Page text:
The other side of double jeopardy

There’s recently been some debate, notably on Ken Parish’s blog, about proposals to modify the principle of double jeopardy, under which a person cannot be tried twice for the same crime, even if new evidence emerges after an original acquittal. The other side of this coin is that, in the absence of some procedural flaw, a conviction cannot be overturned even if new evidence proves that the person convicted was innocent. This is particularly problematic in the US where the death penalty is involved. The NYT reports this exchange between a judge and prosecutor

Judge Stith, of the Missouri Supreme Court, was getting exasperated. “Are you suggesting,” she asked the prosecutor, that “even if we find Mr. Amrine is actually innocent, he should be executed?”
Frank A. Jung, an assistant state attorney general, replied, “That’s correct, your honor.”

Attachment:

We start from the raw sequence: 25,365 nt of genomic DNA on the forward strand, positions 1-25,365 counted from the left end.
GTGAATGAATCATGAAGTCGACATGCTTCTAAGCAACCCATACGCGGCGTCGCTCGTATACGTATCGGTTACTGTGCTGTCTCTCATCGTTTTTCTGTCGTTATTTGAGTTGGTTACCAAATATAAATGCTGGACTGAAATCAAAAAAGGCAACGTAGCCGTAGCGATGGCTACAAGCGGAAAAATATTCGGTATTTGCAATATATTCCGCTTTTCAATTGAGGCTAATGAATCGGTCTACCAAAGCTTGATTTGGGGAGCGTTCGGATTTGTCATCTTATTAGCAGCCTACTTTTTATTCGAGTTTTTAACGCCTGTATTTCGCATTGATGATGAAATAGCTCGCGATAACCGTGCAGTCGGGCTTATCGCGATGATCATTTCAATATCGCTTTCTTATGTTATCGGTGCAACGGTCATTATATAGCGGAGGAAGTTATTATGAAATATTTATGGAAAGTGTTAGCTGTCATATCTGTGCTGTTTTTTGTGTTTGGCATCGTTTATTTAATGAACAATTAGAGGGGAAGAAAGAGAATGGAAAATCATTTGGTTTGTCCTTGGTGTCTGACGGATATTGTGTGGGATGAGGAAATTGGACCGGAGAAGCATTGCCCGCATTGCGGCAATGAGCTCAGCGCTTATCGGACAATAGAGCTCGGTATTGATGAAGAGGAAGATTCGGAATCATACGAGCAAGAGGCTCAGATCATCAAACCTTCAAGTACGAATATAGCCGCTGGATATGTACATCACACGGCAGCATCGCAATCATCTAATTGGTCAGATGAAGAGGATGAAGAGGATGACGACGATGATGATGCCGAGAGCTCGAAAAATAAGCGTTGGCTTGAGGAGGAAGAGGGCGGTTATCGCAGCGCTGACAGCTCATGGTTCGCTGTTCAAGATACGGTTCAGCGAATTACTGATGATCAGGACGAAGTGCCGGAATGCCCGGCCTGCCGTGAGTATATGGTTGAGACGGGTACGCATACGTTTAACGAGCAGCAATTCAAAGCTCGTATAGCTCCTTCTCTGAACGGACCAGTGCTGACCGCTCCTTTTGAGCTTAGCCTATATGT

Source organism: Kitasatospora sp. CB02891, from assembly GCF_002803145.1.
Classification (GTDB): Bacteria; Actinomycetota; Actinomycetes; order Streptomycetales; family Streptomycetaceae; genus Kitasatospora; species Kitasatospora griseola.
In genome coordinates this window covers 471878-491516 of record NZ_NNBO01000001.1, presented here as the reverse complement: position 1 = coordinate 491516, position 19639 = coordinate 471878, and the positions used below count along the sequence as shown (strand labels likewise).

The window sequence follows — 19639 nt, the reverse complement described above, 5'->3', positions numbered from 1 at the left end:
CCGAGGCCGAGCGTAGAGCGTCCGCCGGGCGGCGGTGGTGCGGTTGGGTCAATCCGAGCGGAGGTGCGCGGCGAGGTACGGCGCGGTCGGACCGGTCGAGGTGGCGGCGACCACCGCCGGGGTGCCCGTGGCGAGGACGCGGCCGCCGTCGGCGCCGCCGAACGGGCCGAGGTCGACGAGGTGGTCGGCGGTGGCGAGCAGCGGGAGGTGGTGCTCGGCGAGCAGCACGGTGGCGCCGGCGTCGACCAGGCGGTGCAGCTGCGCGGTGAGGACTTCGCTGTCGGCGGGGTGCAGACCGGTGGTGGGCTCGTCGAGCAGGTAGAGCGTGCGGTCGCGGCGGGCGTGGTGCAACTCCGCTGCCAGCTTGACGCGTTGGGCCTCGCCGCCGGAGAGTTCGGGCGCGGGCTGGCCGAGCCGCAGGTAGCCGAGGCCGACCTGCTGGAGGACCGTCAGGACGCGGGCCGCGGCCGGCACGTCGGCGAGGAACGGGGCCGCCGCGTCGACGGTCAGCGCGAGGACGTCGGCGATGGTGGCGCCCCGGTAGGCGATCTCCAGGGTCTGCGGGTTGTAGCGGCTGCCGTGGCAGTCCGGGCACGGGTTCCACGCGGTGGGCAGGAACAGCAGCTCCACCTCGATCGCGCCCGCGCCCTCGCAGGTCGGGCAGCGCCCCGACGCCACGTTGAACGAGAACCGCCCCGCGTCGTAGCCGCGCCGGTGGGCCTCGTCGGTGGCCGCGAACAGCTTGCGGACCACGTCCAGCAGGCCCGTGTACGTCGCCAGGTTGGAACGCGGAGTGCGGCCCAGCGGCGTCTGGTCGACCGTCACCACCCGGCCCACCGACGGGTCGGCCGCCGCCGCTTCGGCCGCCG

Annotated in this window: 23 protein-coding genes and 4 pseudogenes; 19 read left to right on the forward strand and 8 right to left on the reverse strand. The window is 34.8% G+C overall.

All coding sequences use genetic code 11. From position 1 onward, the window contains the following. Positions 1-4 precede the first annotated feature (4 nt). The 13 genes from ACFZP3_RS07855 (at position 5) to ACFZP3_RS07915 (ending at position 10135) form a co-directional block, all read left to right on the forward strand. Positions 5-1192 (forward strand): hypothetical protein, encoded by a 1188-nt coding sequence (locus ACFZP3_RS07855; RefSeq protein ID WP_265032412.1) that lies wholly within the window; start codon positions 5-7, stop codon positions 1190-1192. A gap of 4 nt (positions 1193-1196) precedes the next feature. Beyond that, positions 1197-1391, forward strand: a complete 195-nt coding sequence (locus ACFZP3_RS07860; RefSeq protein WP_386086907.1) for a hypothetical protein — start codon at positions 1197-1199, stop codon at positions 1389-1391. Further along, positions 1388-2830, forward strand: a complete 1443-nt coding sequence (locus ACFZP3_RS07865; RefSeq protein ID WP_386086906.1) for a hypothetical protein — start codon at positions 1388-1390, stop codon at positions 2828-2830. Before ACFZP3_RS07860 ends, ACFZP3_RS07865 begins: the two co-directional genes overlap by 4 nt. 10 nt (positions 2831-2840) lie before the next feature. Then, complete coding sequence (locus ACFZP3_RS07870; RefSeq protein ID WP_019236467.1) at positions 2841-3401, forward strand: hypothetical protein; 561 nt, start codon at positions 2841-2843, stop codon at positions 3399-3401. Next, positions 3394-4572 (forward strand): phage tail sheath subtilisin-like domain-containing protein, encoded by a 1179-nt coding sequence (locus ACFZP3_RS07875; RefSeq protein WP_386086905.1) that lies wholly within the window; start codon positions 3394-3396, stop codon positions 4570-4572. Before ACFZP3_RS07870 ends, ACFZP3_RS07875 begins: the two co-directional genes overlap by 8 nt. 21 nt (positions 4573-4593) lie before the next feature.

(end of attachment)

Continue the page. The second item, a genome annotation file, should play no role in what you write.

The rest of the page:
I haven’t thought through all the consequences but it seems to me that, at least in the case of murder, the public interest in finality of criminal proceedings is outweighed by the need to have justice done. One possible solution would be to have some independent body that could evaluate claims from either prosecutors or those convicted of murders that cases should be reopened in the light of new evidence.

Questions of legal costs are also important. In the case of a second prosecution, costs should automatically be borne by the prosecution, regardless of the outcome of the case. This would provide a check on the abuse of process potentially involved in retrying someone who has previously been acquitted.